Behavioral bioassay examining the effects of ethanol on flagfish reproduction
Roche, Karen E.
Master of Science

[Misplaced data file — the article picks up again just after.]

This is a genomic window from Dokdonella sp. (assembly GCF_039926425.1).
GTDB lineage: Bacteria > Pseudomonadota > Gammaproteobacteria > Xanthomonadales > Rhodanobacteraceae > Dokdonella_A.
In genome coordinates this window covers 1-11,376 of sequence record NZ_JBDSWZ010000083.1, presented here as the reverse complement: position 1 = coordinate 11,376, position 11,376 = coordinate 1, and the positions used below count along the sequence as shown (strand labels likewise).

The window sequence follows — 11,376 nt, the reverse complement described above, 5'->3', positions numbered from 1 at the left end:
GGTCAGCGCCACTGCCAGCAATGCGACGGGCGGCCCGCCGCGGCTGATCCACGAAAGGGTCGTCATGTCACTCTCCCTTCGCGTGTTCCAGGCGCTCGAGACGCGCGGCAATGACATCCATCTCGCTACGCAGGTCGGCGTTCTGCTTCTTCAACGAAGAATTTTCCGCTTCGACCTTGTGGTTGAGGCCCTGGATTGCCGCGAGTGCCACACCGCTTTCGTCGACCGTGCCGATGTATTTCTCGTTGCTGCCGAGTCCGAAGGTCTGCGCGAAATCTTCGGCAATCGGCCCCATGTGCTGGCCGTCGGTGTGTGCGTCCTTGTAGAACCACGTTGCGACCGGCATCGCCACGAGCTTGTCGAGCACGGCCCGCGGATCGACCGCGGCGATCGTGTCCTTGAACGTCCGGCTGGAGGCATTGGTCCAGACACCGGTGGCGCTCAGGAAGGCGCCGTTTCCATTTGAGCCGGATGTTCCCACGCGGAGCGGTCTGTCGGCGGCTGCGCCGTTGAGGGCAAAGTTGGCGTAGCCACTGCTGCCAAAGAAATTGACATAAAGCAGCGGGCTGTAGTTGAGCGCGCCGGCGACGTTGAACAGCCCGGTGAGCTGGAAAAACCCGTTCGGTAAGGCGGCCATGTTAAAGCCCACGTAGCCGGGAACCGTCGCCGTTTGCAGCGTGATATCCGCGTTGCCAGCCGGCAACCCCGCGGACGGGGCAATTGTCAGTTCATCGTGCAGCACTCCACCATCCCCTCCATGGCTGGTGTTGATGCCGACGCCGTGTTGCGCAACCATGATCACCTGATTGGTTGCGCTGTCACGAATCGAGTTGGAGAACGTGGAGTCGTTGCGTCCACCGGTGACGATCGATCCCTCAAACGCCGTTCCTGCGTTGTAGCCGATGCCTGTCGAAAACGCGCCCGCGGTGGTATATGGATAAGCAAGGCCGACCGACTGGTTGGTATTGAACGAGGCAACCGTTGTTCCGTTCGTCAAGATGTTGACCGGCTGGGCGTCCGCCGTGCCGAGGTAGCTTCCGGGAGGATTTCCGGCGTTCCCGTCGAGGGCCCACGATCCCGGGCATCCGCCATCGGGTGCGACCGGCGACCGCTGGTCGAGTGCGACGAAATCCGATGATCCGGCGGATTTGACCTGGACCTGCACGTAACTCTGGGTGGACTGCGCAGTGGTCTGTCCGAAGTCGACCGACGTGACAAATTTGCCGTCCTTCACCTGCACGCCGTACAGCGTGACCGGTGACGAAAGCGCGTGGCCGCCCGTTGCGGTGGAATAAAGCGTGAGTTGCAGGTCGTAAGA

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A behavioral bioassay method was developed to examine the effects of ethanol on the reproductive success and behavior of flagfish (Jordanella floridae). Reproductive behavior was divided into eight categories; egg tending; nesting; t-circling; chasing a faded female; spawning; guarding; chasing; and inattentive behavior. The dominant male in each tank was observed for ten minutes daily for five days before and after ethanol exposure. The data was examined to determine the frequency with which each behavior occurred, the percent of the Total Frequency that each behavior represented, the total time spent at each behavior, and the sequential order in which the behaviors occurred. Total Frequency, the number of times the fish switched from one behavior to another, was reduced when the fish were exposed to concentrations of ethanol ranging from 0.5 to 3.0 g/liter. When behavior was analyzed with respect to the eight behavioral categories, it was found that no single behavior contributed to the decline but rather the number of times a fish engaged in each behavior was reduced. Accompanying this reduction in activity was an increase in inattentive behavior. When sequences of behavior were examined, no significant change occurred even at the higher ethanol concentrations. Fewer eggs were recovered from adults exposed to 2.0 and 3.0 g/liter. Of the eggs produced, hatchability and larval survival exceeded 94% and 90%, respectively, at all concentrations tested. It was concluded that the reduction in spawning activities at concentrations of 1.5, 2.0, and 3.0 g/liter ethanol was due to the overall reduction in activity. It appears that the dominant male must maintain a minimal threshold of activity to successfully spawn.